• Sorin

        Oh, I should have been clearer. If he were only breastfed and was that size I’d be high-fiving my SIL for her awesome whole milk breastmilk. My poor skim would pale in comparison.

        I’m more concerned about the health ramifications of eating three runny egg yolks plus half an avocado every day as an infant. And yes, she is force feeding him. He turns his head, keeps his mouth closed, and bats the spoon away. She just keeps at it. It was so bad that even my DH had to say, “Um, sis, I think he’s done.” She insisted that he eat more, however (it was yogurt that time) and waited for him to yawn/open his mouth just a tiny bit so she could feed him some more.

        I don’t know how much, if any lighter veggies and fruits he’s getting. I’ve only seen her feed him eggs, avocado, meat, and yogurt.

    • Sullivan ThePoop

      My oldest 2 were very big babies and not overweight. They were in the 98% for their height and weight.

    • AmyP

      I’d be most concerned about salmonella. Runny eggs–yuck!

    • anion

      I seem to recall–quite clearly–reading that cholesterol isn’t a concern for babies, because of various digestive and body chemistry differences. (I could be misremembering, or recalling an inaccuracy, but I am very sure that I did read that in a proper baby-care book.)

      Force-feeding is a problem, absolutely, but I wouldn’t worry about his cholesterol at this point.

      • Young CC Prof

        Agreed. Other that the risk of Salmonella, the diet she’s feeding is probably reasonably nutritious for a baby his age. The problem is quantity and force-feeding.

      • http://kumquatwriter.wordpress.com/ Kumquatwriter

        Isn’t it related to infants having “brown fat”?

      • Sorin

        Oh, good! This is the kind of hand-patting I needed. I am worried about the forced feeding, of course, but at least what she’s feeding him won’t hurt him. Whew!

  • http://Www.awaitingjuno.blogspot.com/ Mrs. W

    I wish that the information on birth was balanced and accurate with respect to the choices available and the risks and benefits associated with those choices. Instead we have come to a place where the thinking on birth is completely warped, it’s not about healthy babies and healthy moms, it’s about avoiding cesareans and cutting costs at a terrible expense.

    • Saron Hand

      Well said.

  • Monica

    And sadly a good many of them are still so disillusioned that they still think homebirth is the best way to birth :(.

  • Allie

    I’m sorry, but I had to give up reading after just a few of the stories. I just can’t stand to think of the perfect, beautiful babies who did not have to die. What a terrible loss. How do these terrible women continue to operate with impunity?

  • Renee Martin

    And to think, these are just a FEW of the many. I wish we knew how many could be attributed to high risk situations. Again, it seems like if they bothered to follow their own rhetoric about “low risk, good prenatal care” they could reduce these deaths by half. It would still be dangerous, but so much less so if there were not VBACs, or twins, or postdates, or ridiculous long labors.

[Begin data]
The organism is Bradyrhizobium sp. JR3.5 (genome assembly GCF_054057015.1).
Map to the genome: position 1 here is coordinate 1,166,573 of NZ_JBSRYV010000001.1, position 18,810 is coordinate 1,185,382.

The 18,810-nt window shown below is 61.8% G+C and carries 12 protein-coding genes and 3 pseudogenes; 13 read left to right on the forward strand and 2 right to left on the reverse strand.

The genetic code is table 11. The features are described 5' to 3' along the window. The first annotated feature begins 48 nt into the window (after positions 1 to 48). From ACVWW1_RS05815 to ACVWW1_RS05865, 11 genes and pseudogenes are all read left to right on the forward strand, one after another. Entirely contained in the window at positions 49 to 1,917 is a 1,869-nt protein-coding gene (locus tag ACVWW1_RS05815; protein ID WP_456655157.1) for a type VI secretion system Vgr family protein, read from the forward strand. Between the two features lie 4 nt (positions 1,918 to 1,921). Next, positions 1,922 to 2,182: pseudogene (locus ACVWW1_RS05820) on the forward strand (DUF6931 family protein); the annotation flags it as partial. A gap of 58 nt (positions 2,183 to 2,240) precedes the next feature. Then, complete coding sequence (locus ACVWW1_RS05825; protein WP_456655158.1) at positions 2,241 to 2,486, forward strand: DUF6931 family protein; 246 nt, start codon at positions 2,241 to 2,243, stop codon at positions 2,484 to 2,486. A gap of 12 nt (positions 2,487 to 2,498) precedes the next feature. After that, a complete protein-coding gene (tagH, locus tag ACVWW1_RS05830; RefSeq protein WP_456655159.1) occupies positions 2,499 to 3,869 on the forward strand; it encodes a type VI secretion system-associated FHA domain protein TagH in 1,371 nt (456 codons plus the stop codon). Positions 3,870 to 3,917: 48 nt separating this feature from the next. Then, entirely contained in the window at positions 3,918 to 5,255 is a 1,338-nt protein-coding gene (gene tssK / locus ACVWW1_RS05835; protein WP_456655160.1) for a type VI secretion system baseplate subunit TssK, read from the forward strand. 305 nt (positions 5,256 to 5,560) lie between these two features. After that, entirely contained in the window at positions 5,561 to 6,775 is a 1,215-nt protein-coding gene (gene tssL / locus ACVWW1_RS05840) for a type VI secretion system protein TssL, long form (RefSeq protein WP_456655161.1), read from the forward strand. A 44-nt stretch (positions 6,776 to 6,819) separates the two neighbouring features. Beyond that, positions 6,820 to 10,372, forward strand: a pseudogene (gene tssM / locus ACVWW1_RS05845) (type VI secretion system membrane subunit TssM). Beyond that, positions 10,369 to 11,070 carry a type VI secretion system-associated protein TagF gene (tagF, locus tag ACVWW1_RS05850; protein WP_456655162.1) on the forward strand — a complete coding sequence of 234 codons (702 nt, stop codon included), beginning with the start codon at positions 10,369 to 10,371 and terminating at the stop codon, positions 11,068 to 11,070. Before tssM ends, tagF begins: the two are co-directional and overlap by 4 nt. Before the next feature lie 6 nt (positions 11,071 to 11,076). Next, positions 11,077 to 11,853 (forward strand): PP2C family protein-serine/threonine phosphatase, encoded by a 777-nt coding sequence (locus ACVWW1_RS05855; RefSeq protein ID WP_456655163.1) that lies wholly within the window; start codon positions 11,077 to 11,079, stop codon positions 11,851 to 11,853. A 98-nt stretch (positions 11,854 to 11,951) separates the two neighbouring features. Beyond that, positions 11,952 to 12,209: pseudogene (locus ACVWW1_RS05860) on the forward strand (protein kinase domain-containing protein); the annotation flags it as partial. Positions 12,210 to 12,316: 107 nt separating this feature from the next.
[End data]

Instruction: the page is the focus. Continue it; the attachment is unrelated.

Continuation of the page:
But that won’t hAppen….

  • http://shameonbetterbirth.wordpress.com/ Shameon Betterbirth

    and they just set up in a new state when they screw up. Its sickening. Please petition the obama administration to review the direct entry midwife credential for safety and accountability. Nothing short of federal legislation will stop this from happening more.

    https://petitions.whitehouse.gov/petition/review-direct-entry-midwife-credential-safety-and-accountability/hF2dcL6g

    (before anyone points it out, I know that MANA won’t release the death rate, not NARM, but I can’t edit the petition description now. sorry!)

    • Amy Tuteur, MD

      Petitioning the Whitehouse is not the way to go. Midwifery is not regulated by the Federal government; the state governments are in charge of midwifery.

      • http://shameonbetterbirth.wordpress.com/ Shameon Betterbirth

        I know it isn’t currently federally regulated, but I think it should be. Its worth a shot to me to raise awareness, if nothing else.

        • Trixie

          I think your petition is well intentioned, but all medical providers are licensed at the state level in the US. The Obama administration — or any federal administration — isn’t going to take that power from the states.

          • http://shameonbetterbirth.wordpress.com/ Shameon Betterbirth

            they are licensed at the state level, but there are still federal regulations that health care providers must abide by. HIPPA is a good example. This issue isn’t even on the political radar and it needs to be. It’ll take only a minute of your time. If it reaches enough signatures they will have to respond, even if it is a ‘we can’t do anything, try ____” then we will have given a lot of visibility to an issue that is ignored by virtually everyone, as well as bringing some unity and solidarity to people who are trying to fight against CPMs.

      • Renee Martin

        Maybe it should be a federal issue. They step in when things are very dangerous, so why not try? Not gonna hurt to try anyway.

      • Saron Hand

        Signed.